Cold War Engine Swap: Meet the 1963 Buick Wildcat With an A-12 Archangel Start-Cart Engine
From A-12 Oxcart to ’63 Wildcat: this Nailhead V8 has had an interesting life, to say the least.
With a top speed of Mach 3.35, or 2,221 mph, the Lockheed A-12 "Archangel" or "Oxcart" is the fastest air-breathing jet ever built—even faster than its larger two-seat cousin, the SR-71 Blackbird. But getting an Archangel into the sky is no easy task. Spinning up its massive J58 engines takes a lot of grunt, which is why hugely powerful "start carts"—comprised of two American V8 engines and two automatic transmissions with a single output shaft—were created to turn the engines over and get them to idle speed and ultimately keep the CIA's private air force of A-12s in the sky.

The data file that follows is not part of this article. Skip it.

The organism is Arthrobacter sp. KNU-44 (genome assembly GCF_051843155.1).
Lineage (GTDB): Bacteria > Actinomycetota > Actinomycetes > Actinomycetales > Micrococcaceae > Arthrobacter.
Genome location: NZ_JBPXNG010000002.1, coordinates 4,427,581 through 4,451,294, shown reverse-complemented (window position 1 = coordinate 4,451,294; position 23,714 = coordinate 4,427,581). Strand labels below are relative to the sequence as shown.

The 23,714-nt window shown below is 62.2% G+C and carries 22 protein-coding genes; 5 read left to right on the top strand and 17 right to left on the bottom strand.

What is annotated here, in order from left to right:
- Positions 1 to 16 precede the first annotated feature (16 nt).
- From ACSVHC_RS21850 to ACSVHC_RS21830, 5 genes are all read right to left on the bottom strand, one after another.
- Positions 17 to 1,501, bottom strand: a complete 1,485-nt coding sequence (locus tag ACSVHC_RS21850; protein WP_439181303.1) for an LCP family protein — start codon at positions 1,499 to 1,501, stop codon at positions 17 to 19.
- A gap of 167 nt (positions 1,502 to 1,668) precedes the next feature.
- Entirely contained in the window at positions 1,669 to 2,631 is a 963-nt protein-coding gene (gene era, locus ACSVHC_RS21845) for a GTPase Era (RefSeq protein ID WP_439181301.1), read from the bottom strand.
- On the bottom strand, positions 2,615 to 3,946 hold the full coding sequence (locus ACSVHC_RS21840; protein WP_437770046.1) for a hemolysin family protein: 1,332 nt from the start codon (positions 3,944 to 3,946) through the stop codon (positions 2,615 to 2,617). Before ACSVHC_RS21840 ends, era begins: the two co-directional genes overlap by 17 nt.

Today almost all of these carts, known as AG-330s, are in museums, standing silent forever with the planes they helped start. But more than a decade ago, an engine from one of these carts escaped into private hands. After spending most of its life fighting the Cold War, a Buick 425 lifted from an AG-330 is finally making its way into an actual car after years of uncertainty. This story is without a doubt one of the most interesting engine swap tales you'll find, and the car it's going in—a 1963 Buick Wildcat convertible—is equally special.